we’re just going to hell
When we visited Death Valley a couple of years ago, we were unsurprised to see many of its sights named after the devil. Even in May, it was uncomfortably hot in Death Valley, the thermometer dial hitting 109 degrees. The association with the underworld made sense and passed without a second thought. The frequency with which Lucifer’s name and abode are invoked in Utah, on the other hand, is simply staggering — especially considering that the Latter-Day Saints call this land home.
We had dinner at Cafe Diablo in Torrey, and the next night dined at the Hell’s Backbone grill in Boulder. The latter gets its name from the Hell’s Backbone road that connects the towns of Boulder and Escalante. Until Route 12 was devised and blasted through the mountains of the Grand Escalante Staircase, the dizzying, gravel Hell’s Backbone road was the only way to get between these two towns.
Despite all the time we spent exploring various canyons, we did not make it to even one of the four Devil’s Canyons in Utah. And though we did wander through the Devil’s Garden in Arches National Park, we missed out on adventure driving down the Devil’s Revenge track near Moab. Hiking in Needles, we came upon a trail marker for the Devil’s Kitchen, but our path took us in a slightly different direction.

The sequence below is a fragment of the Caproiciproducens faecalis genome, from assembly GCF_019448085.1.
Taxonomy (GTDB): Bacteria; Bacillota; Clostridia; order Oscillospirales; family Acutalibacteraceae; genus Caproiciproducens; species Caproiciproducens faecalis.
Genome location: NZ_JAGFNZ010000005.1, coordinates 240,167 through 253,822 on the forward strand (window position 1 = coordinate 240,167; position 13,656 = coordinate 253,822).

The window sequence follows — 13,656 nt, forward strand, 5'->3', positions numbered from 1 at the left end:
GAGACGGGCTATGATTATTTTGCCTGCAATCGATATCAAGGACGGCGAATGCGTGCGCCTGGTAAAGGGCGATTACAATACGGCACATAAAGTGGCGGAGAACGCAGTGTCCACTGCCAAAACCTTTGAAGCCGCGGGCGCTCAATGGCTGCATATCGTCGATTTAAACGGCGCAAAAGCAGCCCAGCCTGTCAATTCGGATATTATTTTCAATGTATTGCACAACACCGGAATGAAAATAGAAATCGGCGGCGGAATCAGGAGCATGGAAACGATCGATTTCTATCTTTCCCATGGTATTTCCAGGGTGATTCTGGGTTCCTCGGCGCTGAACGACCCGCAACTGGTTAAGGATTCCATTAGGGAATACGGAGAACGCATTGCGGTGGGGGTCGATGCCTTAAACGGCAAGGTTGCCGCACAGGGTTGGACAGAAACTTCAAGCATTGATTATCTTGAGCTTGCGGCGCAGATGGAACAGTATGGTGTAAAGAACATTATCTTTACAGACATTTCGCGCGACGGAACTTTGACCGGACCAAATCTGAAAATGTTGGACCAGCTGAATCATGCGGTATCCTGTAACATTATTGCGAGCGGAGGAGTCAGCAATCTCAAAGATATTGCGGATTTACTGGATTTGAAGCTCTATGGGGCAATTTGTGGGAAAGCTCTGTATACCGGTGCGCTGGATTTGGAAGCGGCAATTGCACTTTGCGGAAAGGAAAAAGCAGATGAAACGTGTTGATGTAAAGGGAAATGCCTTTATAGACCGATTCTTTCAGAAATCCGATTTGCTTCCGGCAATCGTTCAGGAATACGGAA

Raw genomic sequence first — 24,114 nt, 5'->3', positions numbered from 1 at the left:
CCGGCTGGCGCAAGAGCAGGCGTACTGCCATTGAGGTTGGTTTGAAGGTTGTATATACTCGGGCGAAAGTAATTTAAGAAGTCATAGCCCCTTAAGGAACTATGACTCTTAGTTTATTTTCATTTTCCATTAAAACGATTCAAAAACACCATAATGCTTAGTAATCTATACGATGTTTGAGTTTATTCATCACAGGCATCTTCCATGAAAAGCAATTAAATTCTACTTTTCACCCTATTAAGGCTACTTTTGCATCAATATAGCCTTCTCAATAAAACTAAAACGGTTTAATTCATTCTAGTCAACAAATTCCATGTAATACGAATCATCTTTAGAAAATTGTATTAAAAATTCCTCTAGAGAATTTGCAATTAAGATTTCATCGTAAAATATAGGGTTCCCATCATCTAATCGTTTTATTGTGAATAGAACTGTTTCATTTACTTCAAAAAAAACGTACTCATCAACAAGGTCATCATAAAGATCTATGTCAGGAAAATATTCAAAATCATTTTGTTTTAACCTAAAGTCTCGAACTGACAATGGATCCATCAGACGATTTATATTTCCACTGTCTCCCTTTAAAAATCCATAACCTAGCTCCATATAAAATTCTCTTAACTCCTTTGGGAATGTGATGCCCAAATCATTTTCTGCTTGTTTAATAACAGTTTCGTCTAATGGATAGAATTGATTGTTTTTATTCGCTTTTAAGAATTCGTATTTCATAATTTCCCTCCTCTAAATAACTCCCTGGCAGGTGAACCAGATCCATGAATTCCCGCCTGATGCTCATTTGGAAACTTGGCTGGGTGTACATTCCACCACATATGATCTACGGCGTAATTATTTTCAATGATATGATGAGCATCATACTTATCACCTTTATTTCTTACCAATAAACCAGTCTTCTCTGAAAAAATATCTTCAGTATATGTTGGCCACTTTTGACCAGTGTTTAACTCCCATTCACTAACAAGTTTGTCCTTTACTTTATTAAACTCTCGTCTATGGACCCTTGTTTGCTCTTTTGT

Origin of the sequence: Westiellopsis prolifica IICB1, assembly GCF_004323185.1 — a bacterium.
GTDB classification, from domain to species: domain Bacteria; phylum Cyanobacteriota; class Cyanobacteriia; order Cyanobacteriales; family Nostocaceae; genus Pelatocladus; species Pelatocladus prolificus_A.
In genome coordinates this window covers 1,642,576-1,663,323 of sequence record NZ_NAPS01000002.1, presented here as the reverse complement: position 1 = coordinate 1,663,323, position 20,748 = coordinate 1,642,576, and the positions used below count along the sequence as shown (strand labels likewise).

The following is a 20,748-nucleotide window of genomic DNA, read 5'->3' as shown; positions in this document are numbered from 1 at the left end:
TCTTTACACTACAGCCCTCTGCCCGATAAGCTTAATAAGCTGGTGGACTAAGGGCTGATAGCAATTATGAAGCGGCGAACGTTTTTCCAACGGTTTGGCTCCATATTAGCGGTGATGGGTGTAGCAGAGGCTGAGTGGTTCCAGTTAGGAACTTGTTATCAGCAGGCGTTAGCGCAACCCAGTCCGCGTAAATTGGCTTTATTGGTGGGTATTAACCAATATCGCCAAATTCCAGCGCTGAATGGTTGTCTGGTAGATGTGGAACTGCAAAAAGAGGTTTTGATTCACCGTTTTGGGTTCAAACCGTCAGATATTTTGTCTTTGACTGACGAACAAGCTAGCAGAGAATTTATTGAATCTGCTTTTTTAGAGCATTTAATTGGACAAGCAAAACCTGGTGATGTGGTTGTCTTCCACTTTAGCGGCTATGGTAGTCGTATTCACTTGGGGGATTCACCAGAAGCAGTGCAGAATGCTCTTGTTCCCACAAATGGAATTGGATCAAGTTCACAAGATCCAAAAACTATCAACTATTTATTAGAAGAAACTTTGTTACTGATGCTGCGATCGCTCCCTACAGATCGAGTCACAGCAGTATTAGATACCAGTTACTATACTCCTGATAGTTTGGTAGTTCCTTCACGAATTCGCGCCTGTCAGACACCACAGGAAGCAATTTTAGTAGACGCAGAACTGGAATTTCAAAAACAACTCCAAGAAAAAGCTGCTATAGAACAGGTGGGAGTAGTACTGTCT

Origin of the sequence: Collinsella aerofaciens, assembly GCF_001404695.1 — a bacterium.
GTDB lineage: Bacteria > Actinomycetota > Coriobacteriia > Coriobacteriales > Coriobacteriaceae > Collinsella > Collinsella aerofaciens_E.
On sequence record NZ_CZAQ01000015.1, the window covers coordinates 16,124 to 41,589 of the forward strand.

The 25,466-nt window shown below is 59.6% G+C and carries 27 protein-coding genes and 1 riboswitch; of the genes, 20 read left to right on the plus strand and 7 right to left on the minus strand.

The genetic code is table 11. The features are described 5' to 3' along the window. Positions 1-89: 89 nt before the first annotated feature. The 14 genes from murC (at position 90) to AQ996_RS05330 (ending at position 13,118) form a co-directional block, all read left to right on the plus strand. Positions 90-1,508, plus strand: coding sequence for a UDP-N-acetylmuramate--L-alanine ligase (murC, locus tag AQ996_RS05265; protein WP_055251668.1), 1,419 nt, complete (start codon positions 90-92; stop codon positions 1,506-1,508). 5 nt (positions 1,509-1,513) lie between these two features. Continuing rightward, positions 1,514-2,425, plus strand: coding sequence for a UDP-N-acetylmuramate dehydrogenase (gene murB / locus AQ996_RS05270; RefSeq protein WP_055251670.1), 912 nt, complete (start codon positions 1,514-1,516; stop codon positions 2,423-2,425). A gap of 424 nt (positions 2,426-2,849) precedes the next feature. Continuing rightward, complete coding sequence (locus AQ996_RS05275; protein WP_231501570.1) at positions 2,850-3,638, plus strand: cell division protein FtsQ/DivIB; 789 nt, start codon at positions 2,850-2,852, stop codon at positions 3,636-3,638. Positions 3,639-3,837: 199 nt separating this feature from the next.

Other notable sites scattered throughout the state include the Devil’s Hole, Devil’s Steps, Devil’s Castle, Devil’s Slide, Devil’s Den, Devil’s Twist, Devil’s Pocket, Devil’s Window, Devil’s Peak, Devil’s Playground, and the Devil’s Dance Floor. This is just a small smattering of places with the word “devil” in their title. There are also plenty of other diabolical landmarks that feature Hell, Satan, and all sorts of demonic variations, such as Diablo, in their monikers.
Seeing the high concentration of devilish appellations among the red rocks of southern Utah even prompted one graphic designer to create a United States Devil Map. Utah also has a handful of angelic landmarks, of course, Angel’s Landing in Zion being the most prominent. Nevertheless, demons outnumber the seraphim in Utah’s nomenclature by at least a six to one count, according to one estimate.
It would seem that long before the Latter-Day Saints settled in Utah, the state’s unique geography was labeled by an earlier generation of frontiersmen whose struggles in this hardscrabble, unforgiving land prompted the frequent allusions to Beelzebub.